- - Friday, September 13, 2019

A sick person killed 17 people at Marjory Stoneman Douglas High School in Parkland last year. Conventional wisdom is that enacting various gun control laws, including banning assault weapons, is the solution to school shootings.

But as Andrew Pollack, the father of one of the Parkland victims, and Max Eden, an education policy expert, explain in their new book “Why Meadow Died: The People and Policies that Created the Parkland Shooter and Endanger America’s Students,” the story is far more complicated than that. 

As the book’s title suggests, government policy bears significant blame for the Parkland tragedy.

The shooter, Nikolas Cruz, showed serious signs of violent and erratic behavior for years. He mutilated animals, brought bullets to school, made death threats and attempted suicide. And everyone — local and federal law enforcement, school staff, teachers, students and his family — knew it.

Police officers were called to his house 45 times before the tragedy. His mother’s friend called the sheriff’s office, telling them “this might be Columbine in the making” — but they never called her back. Multiple students reported Cruz to school leaders. And the school security staff even had a meeting where they agreed that if anyone would become a school shooter, it would be Cruz.

If everyone knew something was wrong, how did he slip through the cracks?

As Mr. Pollack and Mr. Eden write, “Every institution around Cruz, especially the school system, failed.”

On their own, each government failure was arguably a rational response to the incentives created by well-intentioned but flawed government policies. For example, Broward school district’s PROMISE program had a well-meaning goal: Lower petty arrests in schools to prevent students from getting criminal records that would hurt them in life.

School officials knew Cruz got into a fight at school, vandalized school property and made death threats, yet he was never arrested.

District policy also required schools to send students to the juvenile justice system if they skipped the PROMISE program. Cruz was referred to the PROMISE program, but he did not attend nor was he sent to the juvenile justice system. If Cruz had earned a criminal record for any of these acts, local police and the FBI might have taken reports of his subsequent death threats more seriously. And if Cruz had felonies on his record, he would not have been able to legally purchase a gun.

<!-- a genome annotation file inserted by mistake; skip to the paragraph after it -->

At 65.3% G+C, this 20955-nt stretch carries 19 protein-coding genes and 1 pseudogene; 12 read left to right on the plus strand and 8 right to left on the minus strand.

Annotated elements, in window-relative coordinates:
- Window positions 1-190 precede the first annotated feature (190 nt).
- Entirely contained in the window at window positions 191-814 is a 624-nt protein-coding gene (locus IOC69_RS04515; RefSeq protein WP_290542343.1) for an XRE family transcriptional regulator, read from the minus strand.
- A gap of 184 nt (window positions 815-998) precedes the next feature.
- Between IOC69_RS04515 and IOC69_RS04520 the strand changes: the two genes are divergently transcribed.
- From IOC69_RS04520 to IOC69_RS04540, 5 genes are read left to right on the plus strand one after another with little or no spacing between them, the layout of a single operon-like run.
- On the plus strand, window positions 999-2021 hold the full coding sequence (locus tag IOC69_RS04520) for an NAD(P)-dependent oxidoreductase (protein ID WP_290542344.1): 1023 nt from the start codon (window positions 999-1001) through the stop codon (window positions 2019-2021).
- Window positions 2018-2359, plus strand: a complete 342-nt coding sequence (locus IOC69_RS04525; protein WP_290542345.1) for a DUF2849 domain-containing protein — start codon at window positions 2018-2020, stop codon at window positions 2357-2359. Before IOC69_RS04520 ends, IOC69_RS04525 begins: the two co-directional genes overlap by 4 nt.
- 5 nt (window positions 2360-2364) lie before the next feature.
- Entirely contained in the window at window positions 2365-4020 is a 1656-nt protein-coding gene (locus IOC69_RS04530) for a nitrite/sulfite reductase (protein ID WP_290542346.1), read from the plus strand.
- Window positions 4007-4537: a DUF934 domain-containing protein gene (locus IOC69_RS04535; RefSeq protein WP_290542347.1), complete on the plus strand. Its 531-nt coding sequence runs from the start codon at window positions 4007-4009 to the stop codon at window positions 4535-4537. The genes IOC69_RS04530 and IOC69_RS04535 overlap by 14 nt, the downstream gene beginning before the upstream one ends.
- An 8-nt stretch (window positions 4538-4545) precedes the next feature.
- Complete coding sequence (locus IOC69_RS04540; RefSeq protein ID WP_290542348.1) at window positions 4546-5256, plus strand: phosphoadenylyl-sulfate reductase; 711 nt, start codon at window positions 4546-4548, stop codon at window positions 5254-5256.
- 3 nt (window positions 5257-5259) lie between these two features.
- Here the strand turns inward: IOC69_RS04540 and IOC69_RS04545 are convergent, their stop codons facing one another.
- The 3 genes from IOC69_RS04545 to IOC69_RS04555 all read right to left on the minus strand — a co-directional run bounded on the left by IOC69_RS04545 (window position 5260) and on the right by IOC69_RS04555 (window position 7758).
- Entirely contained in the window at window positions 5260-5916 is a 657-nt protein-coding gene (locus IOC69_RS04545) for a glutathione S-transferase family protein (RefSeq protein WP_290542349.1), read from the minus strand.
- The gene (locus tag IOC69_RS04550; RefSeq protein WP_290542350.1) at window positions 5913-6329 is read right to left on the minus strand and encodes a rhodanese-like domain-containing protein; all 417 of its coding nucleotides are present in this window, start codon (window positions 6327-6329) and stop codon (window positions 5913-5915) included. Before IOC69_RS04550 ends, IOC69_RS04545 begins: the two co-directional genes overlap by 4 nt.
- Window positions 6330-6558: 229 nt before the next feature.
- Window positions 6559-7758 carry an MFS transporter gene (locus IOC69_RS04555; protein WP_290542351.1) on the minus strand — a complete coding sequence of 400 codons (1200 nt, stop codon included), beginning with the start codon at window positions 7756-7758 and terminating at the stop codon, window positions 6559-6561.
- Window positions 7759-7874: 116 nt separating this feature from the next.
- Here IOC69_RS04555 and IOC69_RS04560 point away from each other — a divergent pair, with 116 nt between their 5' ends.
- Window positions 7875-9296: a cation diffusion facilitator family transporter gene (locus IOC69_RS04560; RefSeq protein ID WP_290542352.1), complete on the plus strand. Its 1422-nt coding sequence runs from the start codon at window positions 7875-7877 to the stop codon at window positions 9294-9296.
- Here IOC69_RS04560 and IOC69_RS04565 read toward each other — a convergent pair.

But that’s just the tip of the iceberg.

Guidance from the federal government also had an honorable goal of preventing discriminatory discipline and reducing the number of suspensions and expulsions. A federal Dear Colleague Letter pressured schools to avoid disproportionately punishing students from different groups, including minority students and those with disabilities.

However, for “emotional and behavioral disabilities,” the guidance essentially pressured schools “to discipline students who behave badly at the same rate as students who behave well, which creates predictably perverse incentives and consequences,” Mr. Pollack and Mr. Eden write.

Similarly, the federal Individuals with Disabilities Education Act’s pressure to place students in the “least restrictive environment” might have inadvertently contributed to the school’s principal at Cruz’s alternative school deciding to put Cruz back into the regular high school, where support staff knew he didn’t belong. Likewise, the Youth Emergency Services group evaluated Cruz three times but decided he didn’t need to be institutionalized. 

Then on the day of the shooting, there were several publicized government failures. A school security officer saw Cruz enter the campus with a rifle bag and heard shots, but never called Code Red because he claimed he didn’t want to “get the cops out there for nothing.” Eight Broward sheriff’s deputies heard shots but none of them went in the building to face the shooter, perhaps because the policy had recently changed from saying deputies “shall” enter a building to address a shooter to saying that they “may.”

Law enforcement failed. In other instances, well-intentioned school and government employees were just doing their jobs but the government’s top-down incentives and lack of accountability increased the chances of this tragedy. It is possible that Cruz would have killed 17 people, including Mr. Pollack’s daughter, Meadow, even without these failures and perverse incentives in place. But it would be irresponsible not to consider that even the most well-intentioned government policies often come with unintended and, in this case, fatal consequences.

• Corey A. DeAngelis is the director of school choice at Reason Foundation and an adjunct scholar at Cato Institute. You can reach him on Twitter at @DeAngelisCorey and via email at Corey.DeAngelis@Reason.org.

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By Andrew Pollack and Max Eden

Post Hill Press, $27, 336 pages

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